Cafe Society

Cordova's Original Recipes does right by matriarch Stella

Stella Cordova had ten children and dozens of grandchildren — and Leonard Cordova isn't the only one to build a business on her legacy. Three years ago, Leonard's cousin Alex Cordova exported Chubby's to Hawaii, doling out that same jalapeño gravy to islanders while learning to surf. But after Stella died, he packed up and returned to Colorado. And a month ago, he opened Cordova's Original Recipes, an eatery in a cordoned-off corner of Fuego Fuego, a cavernous nightclub in an Aurora strip mall.

When I stopped by recently, Alex was manning the register, wearing an old shirt bearing the original Chubby's logo.

"We've got all the same stuff," he said. "It's the same green chile."

After I ordered a Mexican hamburger, I asked why he was calling his place Cordova's Original Recipes rather than anything Chubby's-related.

"I didn't need to mess around with the name," he told me with a shrug. "Everyone knows the Cordovas started this here; it's our thing. I wanted to break from the Chubby's name so I didn't have to pay my cousin royalties." That's another cousin, Julian Cordova, who holds the registered trademark.

Alex disappeared into the kitchen to get my order and returned with a familiar square Styrofoam box, heavy with the weight of a green-chile-smothered burrito. Alex's chile had the same orange-green hue, the same thick consistency, the same flecks of pepper and cheese you find at the original Chubby's on 38th, which Stella Cordova took over more than forty years ago. It was saltier than the Chubby's green chile, maybe a little more oily, but it still made my lips sting happily with racy heat. Nothing else about my order was particularly noteworthy: gray hamburger patty, refried beans, chewy tortilla, all serving as a textural foil to the main event. But this, too, was true to the food at Chubby's, at Bubba Chinos: The green chile is above all — and on top of all.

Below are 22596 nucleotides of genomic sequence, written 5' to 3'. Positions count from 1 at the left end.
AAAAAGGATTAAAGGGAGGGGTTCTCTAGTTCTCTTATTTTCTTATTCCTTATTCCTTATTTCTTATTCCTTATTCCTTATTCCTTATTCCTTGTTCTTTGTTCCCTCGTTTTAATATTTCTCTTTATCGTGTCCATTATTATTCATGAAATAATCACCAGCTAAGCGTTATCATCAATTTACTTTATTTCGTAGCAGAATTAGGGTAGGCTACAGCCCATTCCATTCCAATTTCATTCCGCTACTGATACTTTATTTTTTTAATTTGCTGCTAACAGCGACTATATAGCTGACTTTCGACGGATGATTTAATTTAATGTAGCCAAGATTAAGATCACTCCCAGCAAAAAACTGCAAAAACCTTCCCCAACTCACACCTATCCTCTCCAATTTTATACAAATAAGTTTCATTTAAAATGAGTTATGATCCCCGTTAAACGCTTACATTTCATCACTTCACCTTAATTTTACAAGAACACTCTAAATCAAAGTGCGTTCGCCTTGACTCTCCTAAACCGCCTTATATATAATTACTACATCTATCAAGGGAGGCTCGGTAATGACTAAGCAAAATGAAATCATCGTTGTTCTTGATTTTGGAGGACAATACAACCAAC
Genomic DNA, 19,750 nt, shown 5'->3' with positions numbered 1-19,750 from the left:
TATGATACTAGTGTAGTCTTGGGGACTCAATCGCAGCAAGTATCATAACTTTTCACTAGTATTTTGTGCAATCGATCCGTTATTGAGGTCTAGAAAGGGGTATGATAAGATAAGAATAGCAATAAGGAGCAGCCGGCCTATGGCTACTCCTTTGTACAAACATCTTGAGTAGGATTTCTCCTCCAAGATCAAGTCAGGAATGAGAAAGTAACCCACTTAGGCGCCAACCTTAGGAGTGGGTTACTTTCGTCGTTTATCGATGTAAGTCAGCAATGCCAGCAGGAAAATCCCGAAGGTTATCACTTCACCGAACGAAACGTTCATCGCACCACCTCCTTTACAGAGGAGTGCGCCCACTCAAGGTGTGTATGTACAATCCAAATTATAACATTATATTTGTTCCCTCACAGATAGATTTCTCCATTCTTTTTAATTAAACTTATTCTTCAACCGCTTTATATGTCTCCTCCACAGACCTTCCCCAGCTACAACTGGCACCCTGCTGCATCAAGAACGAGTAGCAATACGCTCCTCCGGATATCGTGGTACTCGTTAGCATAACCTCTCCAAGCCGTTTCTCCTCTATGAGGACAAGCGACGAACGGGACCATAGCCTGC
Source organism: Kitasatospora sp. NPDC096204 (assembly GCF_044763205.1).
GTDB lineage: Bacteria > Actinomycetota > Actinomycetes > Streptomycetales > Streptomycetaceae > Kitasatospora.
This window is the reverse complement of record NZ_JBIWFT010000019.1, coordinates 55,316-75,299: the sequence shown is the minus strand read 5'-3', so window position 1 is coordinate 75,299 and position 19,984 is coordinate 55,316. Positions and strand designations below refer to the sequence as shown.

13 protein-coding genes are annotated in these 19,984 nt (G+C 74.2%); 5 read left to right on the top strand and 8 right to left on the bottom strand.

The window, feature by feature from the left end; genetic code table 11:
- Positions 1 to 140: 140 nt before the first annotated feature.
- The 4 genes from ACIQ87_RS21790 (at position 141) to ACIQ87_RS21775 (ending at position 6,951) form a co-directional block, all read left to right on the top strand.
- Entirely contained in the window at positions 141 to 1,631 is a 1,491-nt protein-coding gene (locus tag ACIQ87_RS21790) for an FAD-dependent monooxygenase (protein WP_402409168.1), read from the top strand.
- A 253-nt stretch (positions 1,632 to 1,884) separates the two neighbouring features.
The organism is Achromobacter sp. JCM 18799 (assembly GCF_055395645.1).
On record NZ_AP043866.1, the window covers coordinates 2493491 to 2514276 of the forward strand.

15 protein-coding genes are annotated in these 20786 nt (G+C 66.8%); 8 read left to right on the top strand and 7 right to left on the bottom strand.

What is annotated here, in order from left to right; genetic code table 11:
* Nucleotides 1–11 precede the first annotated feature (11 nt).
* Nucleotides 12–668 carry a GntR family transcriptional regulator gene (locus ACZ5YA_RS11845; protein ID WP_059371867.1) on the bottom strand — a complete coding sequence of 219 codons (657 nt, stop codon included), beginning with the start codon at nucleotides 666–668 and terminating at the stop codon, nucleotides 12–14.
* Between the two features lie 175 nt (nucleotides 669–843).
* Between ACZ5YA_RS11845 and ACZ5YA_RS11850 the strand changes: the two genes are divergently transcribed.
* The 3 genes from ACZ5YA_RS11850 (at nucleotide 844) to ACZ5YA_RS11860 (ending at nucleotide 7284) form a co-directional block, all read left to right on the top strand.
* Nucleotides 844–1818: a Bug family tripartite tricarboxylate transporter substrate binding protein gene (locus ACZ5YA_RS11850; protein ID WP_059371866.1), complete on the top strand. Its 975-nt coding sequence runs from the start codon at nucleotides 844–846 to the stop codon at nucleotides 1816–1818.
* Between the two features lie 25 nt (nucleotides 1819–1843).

Relations are strained within the Cordova clan. But these family members have more in common than blood: They're all making decent renditions of Stella Cordova's ridiculously good green chile.

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Laura Shunk was Westword's restaurant critic from 2010 to 2012; she's also been food editor at the Village Voice and a dining columnist in Beijing. Her toughest assignment had her drinking ten martinis and eating ten Caesar salads over the course of 48 hours. She still drinks martinis, but remains lukewarm on Caesar salads.
Contact: Laura Shunk